[Truncated] Human milk (HM) is recognized as the optimal food for term infants, meeting their nutritional, protective and developmental needs especially in the first six months of life. In recent years, a plethora of novel bioactive components have been discovered in HM, with potential regulatory functions in both the mother and the infant during the breastfeeding period. Amongst these are microRNAs (miRNAs), non-coding RNA molecules that are abundant in HM and other mammals’ milks. Particularly in HM, miRNAs and their regulatory roles are still largely unexplored, and the effects of factors that may influence the content and composition of HM in these molecules, such as milk removal or the stage of lactation, are still unknown. Importantly, the origin of miRNAs in HM has not yet been investigated, whether it be the maternal bloodstream and/or the mammary epithelium.
Prior to investigating the miRNA content of HM, extraction of intact total RNAs and miRNAs from each HM fraction (cells, lipids and skim milk) needs to be optimized. In the first experimental chapter of this thesis, eight commercially available miRNA extraction kits were evaluated in each HM fraction, testing different extraction methods (filter column; phenol/guanidine; or a combination of filter column and phenol/guanidine). The efficacy and quality of each kit were tested in 472 samples of different HM fractions obtained from 29 lactating women. The extracted miRNAs were measured using a NanoDrop (for total quantity) and a Bioanalyzer (for small RNA to miRNA ratio). Two individual highly expressed miRNAs in HM were also quantified using qPCR. The column-based phenol-free method was found to be the most effective method for extraction of miRNA from all three HM fractions, with specific kits performing better than others depending on the HM fraction. Although skim milk has been mainly used previously for miRNA studies in HM, here the milk cell fraction yielded higher total RNA and miRNA quantities than the lipid and skim milk fractions, with the lowest quantities found in skim milk. These results suggested that careful consideration of sampling and the miRNA extraction method for each fraction of HM should be taken for HM miRNA studies, such as profiling and functional analyses.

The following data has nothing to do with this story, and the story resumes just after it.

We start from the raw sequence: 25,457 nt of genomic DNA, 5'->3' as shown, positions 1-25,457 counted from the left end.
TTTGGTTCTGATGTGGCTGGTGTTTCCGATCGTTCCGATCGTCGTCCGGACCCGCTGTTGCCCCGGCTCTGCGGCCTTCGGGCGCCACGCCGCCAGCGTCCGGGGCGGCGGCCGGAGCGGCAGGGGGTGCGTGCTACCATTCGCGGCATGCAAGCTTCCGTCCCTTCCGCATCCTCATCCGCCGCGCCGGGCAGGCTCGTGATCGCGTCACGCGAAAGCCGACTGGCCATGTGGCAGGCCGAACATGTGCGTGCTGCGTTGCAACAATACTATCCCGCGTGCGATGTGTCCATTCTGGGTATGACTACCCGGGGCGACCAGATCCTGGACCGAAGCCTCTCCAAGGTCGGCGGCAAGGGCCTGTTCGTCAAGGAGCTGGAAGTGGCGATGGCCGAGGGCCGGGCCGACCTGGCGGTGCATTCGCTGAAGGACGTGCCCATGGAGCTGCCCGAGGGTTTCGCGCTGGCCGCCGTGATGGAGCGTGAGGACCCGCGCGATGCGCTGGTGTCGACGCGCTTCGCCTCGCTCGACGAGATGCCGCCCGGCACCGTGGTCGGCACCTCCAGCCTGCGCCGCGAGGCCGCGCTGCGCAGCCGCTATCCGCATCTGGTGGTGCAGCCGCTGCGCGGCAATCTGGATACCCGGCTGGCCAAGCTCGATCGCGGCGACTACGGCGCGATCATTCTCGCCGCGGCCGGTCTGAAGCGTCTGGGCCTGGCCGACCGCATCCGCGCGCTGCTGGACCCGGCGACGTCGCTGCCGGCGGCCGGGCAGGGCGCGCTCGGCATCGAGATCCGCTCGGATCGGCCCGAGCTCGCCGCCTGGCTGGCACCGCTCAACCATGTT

|Qualification||Doctor of Philosophy|
|Publication status||Unpublished - Nov 2015|